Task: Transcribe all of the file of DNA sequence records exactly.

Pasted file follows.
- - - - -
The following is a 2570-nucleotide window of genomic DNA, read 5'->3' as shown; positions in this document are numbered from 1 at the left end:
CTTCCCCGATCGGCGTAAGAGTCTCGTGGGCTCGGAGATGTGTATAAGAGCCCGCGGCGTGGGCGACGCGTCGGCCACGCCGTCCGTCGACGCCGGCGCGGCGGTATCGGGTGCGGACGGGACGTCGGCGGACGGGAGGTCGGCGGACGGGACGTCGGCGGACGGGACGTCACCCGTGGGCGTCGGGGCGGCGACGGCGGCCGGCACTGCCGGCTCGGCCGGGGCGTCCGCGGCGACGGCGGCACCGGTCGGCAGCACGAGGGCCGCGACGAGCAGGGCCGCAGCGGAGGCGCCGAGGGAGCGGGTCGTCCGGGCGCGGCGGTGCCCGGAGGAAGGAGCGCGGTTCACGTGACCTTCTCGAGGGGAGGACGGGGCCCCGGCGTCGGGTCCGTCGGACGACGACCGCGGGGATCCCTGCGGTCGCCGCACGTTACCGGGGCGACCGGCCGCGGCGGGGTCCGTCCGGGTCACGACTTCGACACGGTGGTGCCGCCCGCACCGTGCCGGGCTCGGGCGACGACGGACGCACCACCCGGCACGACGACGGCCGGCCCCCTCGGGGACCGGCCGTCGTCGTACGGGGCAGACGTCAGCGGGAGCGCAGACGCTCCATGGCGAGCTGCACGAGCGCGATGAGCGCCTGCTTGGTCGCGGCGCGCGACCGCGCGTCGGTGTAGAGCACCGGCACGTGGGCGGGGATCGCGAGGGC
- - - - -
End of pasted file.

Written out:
The following is a 2570-nucleotide window of genomic DNA, read 5'->3' as shown; positions in this document are numbered from 1 at the left end:
CTTCCCCGATCGGCGTAAGAGTCTCGTGGGCTCGGAGATGTGTATAAGAGCCCGCGGCGTGGGCGACGCGTCGGCCACGCCGTCCGTCGACGCCGGCGCGGCGGTATCGGGTGCGGACGGGACGTCGGCGGACGGGAGGTCGGCGGACGGGACGTCGGCGGACGGGACGTCACCCGTGGGCGTCGGGGCGGCGACGGCGGCCGGCACTGCCGGCTCGGCCGGGGCGTCCGCGGCGACGGCGGCACCGGTCGGCAGCACGAGGGCCGCGACGAGCAGGGCCGCAGCGGAGGCGCCGAGGGAGCGGGTCGTCCGGGCGCGGCGGTGCCCGGAGGAAGGAGCGCGGTTCACGTGACCTTCTCGAGGGGAGGACGGGGCCCCGGCGTCGGGTCCGTCGGACGACGACCGCGGGGATCCCTGCGGTCGCCGCACGTTACCGGGGCGACCGGCCGCGGCGGGGTCCGTCCGGGTCACGACTTCGACACGGTGGTGCCGCCCGCACCGTGCCGGGCTCGGGCGACGACGGACGCACCACCCGGCACGACGACGGCCGGCCCCCTCGGGGACCGGCCGTCGTCGTACGGGGCAGACGTCAGCGGGAGCGCAGACGCTCCATGGCGAGCTGCACGAGCGCGATGAGCGCCTGCTTGGTCGCGGCGCGCGACCGCGCGTCGGTGTAGAGCACCGGCACGTGGGCGGGGATCGCGAGGGC